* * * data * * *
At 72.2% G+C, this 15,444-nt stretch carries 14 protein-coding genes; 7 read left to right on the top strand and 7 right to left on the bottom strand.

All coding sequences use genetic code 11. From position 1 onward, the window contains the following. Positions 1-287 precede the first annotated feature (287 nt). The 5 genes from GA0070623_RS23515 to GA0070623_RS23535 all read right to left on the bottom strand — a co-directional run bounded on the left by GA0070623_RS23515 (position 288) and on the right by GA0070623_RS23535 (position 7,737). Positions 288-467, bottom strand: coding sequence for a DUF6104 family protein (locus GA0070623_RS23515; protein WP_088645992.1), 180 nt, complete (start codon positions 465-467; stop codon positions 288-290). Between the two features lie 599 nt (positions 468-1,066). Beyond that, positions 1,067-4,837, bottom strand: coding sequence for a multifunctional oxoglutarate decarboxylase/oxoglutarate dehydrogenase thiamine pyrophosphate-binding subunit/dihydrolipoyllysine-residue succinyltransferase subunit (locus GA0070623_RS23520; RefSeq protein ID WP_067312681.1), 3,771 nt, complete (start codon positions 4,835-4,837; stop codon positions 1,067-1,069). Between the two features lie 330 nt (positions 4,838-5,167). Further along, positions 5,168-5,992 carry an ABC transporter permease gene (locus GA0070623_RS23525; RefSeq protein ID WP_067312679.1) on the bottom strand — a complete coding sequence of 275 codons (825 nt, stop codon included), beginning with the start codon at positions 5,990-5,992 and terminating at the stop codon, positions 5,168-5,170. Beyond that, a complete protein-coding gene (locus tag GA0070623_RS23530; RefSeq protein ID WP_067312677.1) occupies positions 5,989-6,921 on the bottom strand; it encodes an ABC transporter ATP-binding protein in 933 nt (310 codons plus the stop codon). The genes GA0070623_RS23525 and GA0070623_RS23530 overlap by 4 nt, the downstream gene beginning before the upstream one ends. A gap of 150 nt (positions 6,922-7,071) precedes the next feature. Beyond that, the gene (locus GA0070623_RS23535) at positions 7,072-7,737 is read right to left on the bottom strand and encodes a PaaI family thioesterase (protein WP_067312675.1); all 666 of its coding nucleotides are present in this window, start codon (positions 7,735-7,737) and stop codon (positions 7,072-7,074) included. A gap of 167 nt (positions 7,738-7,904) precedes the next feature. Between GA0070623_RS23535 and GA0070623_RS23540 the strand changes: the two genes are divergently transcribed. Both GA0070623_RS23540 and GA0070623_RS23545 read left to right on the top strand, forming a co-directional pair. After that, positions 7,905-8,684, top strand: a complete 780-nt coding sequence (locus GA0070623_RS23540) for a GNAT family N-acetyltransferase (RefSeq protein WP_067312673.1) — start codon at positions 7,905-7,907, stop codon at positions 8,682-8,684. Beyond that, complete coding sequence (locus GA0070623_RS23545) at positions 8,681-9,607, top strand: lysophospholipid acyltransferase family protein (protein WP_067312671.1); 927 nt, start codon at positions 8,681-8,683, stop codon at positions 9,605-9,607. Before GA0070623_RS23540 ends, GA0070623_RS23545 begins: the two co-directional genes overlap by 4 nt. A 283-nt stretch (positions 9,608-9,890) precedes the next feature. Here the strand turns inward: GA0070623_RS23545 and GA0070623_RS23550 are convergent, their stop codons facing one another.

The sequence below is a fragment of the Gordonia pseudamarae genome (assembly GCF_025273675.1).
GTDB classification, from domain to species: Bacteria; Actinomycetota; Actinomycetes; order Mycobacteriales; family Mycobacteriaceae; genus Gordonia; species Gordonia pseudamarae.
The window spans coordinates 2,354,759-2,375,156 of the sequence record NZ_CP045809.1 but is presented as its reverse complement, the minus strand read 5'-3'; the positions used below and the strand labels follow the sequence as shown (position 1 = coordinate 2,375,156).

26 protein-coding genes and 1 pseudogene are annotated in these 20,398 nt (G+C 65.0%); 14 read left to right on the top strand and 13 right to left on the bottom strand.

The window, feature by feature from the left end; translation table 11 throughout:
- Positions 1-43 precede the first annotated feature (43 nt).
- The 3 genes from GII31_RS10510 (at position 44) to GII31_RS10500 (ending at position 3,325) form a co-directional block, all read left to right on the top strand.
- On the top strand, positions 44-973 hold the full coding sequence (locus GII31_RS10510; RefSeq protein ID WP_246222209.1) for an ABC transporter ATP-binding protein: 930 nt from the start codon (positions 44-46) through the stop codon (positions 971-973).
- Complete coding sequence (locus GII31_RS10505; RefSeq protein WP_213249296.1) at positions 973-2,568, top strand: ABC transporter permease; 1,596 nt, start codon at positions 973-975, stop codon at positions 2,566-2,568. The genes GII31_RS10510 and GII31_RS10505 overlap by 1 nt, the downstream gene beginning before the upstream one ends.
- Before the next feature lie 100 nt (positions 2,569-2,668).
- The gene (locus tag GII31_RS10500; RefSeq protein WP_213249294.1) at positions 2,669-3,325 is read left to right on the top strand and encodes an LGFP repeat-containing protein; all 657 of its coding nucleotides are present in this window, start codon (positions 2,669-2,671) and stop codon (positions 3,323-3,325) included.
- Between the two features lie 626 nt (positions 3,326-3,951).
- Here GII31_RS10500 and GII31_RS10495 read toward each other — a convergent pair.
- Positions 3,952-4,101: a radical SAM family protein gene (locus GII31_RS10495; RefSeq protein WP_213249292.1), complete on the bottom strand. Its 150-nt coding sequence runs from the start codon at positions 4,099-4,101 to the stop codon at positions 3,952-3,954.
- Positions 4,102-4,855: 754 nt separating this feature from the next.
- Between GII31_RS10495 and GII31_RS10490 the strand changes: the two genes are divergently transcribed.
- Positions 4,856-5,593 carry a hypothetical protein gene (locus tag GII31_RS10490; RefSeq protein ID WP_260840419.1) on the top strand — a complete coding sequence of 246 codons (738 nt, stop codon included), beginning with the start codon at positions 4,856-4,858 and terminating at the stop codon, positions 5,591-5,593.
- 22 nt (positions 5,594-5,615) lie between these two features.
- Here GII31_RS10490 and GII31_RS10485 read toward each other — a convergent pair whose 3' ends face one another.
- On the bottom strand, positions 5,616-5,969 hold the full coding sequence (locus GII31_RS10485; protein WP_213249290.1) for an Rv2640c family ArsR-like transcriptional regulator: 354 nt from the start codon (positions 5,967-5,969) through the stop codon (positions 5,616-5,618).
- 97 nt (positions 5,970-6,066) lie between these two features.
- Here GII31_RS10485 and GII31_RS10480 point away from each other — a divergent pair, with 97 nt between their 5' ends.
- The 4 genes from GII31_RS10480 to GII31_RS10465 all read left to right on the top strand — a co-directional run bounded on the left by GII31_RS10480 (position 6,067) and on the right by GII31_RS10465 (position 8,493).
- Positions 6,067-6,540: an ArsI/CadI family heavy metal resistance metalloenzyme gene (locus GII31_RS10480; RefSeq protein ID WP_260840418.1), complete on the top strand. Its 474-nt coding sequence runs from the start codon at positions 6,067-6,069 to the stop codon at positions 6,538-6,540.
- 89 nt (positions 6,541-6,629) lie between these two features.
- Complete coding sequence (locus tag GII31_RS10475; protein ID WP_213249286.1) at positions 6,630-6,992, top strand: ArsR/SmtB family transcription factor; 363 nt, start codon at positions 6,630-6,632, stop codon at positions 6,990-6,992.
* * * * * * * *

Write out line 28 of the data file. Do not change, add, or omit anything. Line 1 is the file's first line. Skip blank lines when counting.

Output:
- Complete coding sequence (locus tag GII31_RS10475; protein ID WP_213249286.1) at positions 6,630-6,992, top strand: ArsR/SmtB family transcription factor; 363 nt, start codon at positions 6,630-6,632, stop codon at positions 6,990-6,992.